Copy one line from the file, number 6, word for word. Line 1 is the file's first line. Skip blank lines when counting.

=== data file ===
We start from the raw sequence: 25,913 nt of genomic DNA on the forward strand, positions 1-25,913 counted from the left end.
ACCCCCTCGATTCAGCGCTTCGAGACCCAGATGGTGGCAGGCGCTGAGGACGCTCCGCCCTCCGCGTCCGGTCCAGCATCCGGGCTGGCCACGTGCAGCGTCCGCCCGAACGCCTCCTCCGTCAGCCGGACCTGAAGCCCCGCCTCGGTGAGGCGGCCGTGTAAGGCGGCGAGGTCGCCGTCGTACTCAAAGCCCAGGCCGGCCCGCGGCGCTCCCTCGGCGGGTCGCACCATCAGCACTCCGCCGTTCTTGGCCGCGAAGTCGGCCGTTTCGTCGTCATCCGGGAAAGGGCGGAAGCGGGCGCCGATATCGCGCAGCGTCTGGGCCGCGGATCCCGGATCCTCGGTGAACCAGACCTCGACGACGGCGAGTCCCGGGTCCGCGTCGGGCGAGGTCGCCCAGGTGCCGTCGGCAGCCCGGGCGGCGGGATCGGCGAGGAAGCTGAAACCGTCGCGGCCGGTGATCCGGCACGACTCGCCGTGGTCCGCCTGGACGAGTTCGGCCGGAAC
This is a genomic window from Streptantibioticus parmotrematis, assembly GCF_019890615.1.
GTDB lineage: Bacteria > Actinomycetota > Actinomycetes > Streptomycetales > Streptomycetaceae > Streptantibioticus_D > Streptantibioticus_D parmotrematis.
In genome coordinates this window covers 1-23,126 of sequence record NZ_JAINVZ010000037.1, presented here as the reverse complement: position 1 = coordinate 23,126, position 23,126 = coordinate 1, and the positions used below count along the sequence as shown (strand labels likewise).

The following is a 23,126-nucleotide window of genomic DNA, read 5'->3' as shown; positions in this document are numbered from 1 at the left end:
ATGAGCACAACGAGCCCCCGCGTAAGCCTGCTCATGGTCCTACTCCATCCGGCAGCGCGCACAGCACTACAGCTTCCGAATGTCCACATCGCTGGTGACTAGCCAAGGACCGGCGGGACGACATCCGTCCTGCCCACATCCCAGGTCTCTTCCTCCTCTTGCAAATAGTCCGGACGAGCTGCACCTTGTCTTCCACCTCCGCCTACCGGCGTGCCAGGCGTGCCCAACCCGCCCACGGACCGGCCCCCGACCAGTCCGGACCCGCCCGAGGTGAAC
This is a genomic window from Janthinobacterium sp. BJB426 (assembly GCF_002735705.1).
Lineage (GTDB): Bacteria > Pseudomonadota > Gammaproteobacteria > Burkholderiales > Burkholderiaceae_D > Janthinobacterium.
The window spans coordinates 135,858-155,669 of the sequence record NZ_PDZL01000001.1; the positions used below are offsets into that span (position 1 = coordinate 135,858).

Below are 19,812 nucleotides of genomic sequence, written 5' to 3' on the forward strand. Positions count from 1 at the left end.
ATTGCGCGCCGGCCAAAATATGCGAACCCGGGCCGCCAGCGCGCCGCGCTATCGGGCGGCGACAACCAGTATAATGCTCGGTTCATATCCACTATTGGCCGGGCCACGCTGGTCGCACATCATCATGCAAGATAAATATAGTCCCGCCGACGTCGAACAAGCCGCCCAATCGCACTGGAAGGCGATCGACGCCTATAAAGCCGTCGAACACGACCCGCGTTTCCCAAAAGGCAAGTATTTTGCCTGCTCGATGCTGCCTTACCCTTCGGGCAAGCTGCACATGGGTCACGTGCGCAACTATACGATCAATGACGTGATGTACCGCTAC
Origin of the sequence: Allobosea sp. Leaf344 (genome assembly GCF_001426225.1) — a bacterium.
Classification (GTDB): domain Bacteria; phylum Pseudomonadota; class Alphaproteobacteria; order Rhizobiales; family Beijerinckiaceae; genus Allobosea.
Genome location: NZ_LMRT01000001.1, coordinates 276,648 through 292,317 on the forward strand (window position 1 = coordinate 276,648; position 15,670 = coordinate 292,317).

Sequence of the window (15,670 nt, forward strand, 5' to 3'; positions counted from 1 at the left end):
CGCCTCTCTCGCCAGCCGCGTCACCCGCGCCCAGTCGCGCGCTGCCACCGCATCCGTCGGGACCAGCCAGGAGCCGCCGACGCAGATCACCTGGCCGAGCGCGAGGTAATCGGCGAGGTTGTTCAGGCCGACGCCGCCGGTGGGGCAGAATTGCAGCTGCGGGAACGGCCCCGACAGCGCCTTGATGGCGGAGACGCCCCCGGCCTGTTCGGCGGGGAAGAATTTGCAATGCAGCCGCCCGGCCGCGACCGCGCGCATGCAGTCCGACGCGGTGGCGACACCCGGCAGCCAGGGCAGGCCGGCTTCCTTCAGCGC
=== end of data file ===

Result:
The following is a 23,126-nucleotide window of genomic DNA, read 5'->3' as shown; positions in this document are numbered from 1 at the left end: